Before you get into this story, you'll need to watch the video above. Go ahead, I'll wait for you.
It's video from one of those red-light cameras in Fort Worth. On it, you see Stu Cocanougher's '73 orange VW "Thing" pull up to the red light on Oct. 11 and slow down.
"You can see I have the brakes on, ready to stop," Cocanougher, an associate pastor at Southcliff Baptist Church in Fort Worth, said during a telephone interview Tuesday.
"All of a sudden, I hear the sirens and see the lights flashing behind me," Cocanougher said.
An ambulance was quickly approaching behind him.
"I'm almost stopped, and I'm thinking, 'What do I do? What do I do?'" Cocanougher said.
"I didn't want to stay stopped," he said. "There could be someone dying in there."
"Plus, he wasn't slowing down much. He didn't look like he was stopping."
So Cocanougher did what most any good citizen would do -- he sped up and turned right at the red light to let the emergency vehicle through.
He doesn't remember if he noticed a flash, but he said that even if he did, he assumed the person reviewing the videos and images on the red-light cameras would realize he was merely performing his obligation by law to get out of the way of an emergency vehicle.
Cocanougher went about his busy life at Southcliff Baptist in Fort Worth heading up the church's "Share" group -- a ministry that serves its community by doing mission trips, and the like.
Then, two weeks later...
"I get a ticket in the mail and think, 'What's this?' Cocanougher said. "I thought, 'This is ludicrous.'"
Cocanougher called the city of Fort Worth's third-party red-light camera vendor, American Traffic Solutions, in Arizona... or was it Ohio? It was one of the two.
He's clear of one thing: "I wasn't talking to anyone in Fort Worth."
American Traffic Solutions, or ATS, reviewed the video and told him he didn't come to a complete stop at the red light.
"Yeah, but that's because there was an ambulance with its [emergency] lights on," he told them.
ATS then told Cocanougher it would submit it for further review to see if it could be dismissed or not.
One week went by, and Cocanougher called ATS to check up on his situation. It was still being reviewed, he was told.
Another week went by. Now we're getting close to the Nov. 10 due date that Cocanougher has to either file a formal appeal or pay the ticket. Still under review.
"I was getting nervous, because the contest date was approaching," Cocanougher said.
The day before the deadline, he got a voice mail on his cell phone from ATS. I heard it.
"I reviewed the information," the voice on the line said. "The city is stating you have to submit your request for a hearing no later than the 10th of November."
Cocanougher said he thought briefly whether he should just pay the $75 and move on with his life, or waste a day in court so a judge could inevitably tell him he was right and the city (or the red-light camera) was wrong.
"I have a busy life," Cocanougher said.
He ended up faxing the information to formally contest the ticket through the city. It has been two weeks, and he said he hasn't heard a thing.
So who checks this video before its sent out? Under the law, a Texas-certified peace officer has to actually review the videos and/or photos taken by a red-light camera before a ticket can be mailed out.
Bill Begley, a city of Fort Worth spokesman, called the person in charge of reviewing possible red-light camera violations. Begley said that guy had already very recently looked at the video and immediately realized Cocanougher was doing the right thing by letting the ambulance through. The ticket was dismissed -- just like that.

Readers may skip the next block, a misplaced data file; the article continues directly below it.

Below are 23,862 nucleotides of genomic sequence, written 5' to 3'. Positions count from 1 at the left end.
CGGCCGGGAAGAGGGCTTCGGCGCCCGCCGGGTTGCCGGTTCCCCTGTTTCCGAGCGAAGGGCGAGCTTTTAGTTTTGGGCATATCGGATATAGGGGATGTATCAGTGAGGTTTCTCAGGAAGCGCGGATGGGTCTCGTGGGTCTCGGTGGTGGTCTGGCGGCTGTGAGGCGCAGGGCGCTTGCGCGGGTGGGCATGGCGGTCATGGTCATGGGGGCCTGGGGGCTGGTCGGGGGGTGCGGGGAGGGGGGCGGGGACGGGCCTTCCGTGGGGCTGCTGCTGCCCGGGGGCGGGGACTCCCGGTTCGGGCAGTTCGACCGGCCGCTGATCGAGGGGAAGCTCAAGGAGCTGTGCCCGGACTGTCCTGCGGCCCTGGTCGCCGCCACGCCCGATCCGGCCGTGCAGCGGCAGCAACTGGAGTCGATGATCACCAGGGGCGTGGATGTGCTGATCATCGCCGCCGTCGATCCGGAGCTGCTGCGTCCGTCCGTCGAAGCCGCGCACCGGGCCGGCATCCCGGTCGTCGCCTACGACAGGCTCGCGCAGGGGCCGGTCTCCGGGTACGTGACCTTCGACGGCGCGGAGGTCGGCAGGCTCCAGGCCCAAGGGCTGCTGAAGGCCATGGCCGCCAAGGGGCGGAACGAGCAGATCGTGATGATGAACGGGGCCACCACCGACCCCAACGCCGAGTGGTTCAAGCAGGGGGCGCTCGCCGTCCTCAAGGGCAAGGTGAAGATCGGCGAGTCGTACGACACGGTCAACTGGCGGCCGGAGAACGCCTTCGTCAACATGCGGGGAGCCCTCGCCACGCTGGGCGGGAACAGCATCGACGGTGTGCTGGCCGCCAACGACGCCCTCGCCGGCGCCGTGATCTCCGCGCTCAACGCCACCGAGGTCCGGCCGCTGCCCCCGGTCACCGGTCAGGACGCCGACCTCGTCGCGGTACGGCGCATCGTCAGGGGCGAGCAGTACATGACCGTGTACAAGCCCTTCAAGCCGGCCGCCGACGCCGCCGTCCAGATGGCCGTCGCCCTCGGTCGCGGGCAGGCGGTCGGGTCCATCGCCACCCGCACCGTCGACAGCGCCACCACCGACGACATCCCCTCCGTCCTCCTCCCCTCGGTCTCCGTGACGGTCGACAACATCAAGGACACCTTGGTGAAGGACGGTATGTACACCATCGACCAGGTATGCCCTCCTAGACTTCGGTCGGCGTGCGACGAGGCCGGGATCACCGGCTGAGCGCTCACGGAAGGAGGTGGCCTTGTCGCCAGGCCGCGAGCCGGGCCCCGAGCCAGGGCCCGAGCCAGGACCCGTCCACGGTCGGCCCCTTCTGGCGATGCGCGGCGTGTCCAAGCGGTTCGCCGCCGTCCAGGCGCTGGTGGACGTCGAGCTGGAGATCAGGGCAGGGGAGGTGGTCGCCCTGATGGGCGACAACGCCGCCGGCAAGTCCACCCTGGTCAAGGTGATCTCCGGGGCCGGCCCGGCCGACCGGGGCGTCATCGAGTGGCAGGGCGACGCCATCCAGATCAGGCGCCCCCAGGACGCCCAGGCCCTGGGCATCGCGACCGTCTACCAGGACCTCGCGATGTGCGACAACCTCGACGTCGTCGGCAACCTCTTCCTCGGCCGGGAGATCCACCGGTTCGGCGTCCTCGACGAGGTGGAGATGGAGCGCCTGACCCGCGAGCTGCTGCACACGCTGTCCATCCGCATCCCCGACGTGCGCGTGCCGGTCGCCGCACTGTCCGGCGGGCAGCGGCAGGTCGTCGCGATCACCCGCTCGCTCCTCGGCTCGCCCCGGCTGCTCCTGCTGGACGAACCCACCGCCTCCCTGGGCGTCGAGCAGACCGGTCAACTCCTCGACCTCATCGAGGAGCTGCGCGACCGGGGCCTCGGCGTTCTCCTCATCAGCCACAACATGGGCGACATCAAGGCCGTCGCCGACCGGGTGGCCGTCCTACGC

But why wasn't it dismissed weeks sooner?
Every time someone crosses the line at a red-light camera after the light turns red, the camera takes a picture and a video clip.
That file is then sent to ATS. ATS then goes through each of the files and makes sure the camera didn't malfunction. It doesn't decide if an offense occurred, Begley said. It just looks at the mechanics of the situation.
Then it sends the legit files to Fort Worth, where a group of 13 officers in October looked through 15,113 potential red-light runners, Begley said.
Simple math tells you each person reviewed an average of 1,162 videos.
Of the 15,113 videos, they each rejected an average of 36 of those. That means 467 people did not actually run the red light, and a citation wasn't issued.
Cocanougher wasn't one of those... until now.
Begley said, depending on the work flow of the red-light reviewers, they will look at the images that are on appeal if they have time and, upon further review, dismiss them if there are any outstanding circumstances (such as ambulances coming up behind you.)
City Vehicles Run Red Lights, Too
Pastors and normal people like you and I aren't the only ones who are caught running red lights. I reviewed a random six-month sample of red-light cam violations under the Texas Public Information Act and found at least 79 city vehicles that were caught by red-light cameras running red lights.
It's hard to tell how many of those were responding to emergency calls and how many just outright ran the red light. The city wouldn't let me see the video, only the citations.
Most of those citations, by the way, didn't have to be paid.
And that's just a snapshot. Fort Worth only has red-light cameras in only 45 intersections. There are hundreds more, so there's no telling how many more city employees break the law away from the forever watchful eyes of the red-light cameras.
With all this talk of tickets being issued incorrectly and recent news of voters in Houston casting down red-light cameras, it shouldn't be overlooked that running red lights can be dangerous to you and others. Just take a look at this video posted on the city of Fort Worth's website. Ouch.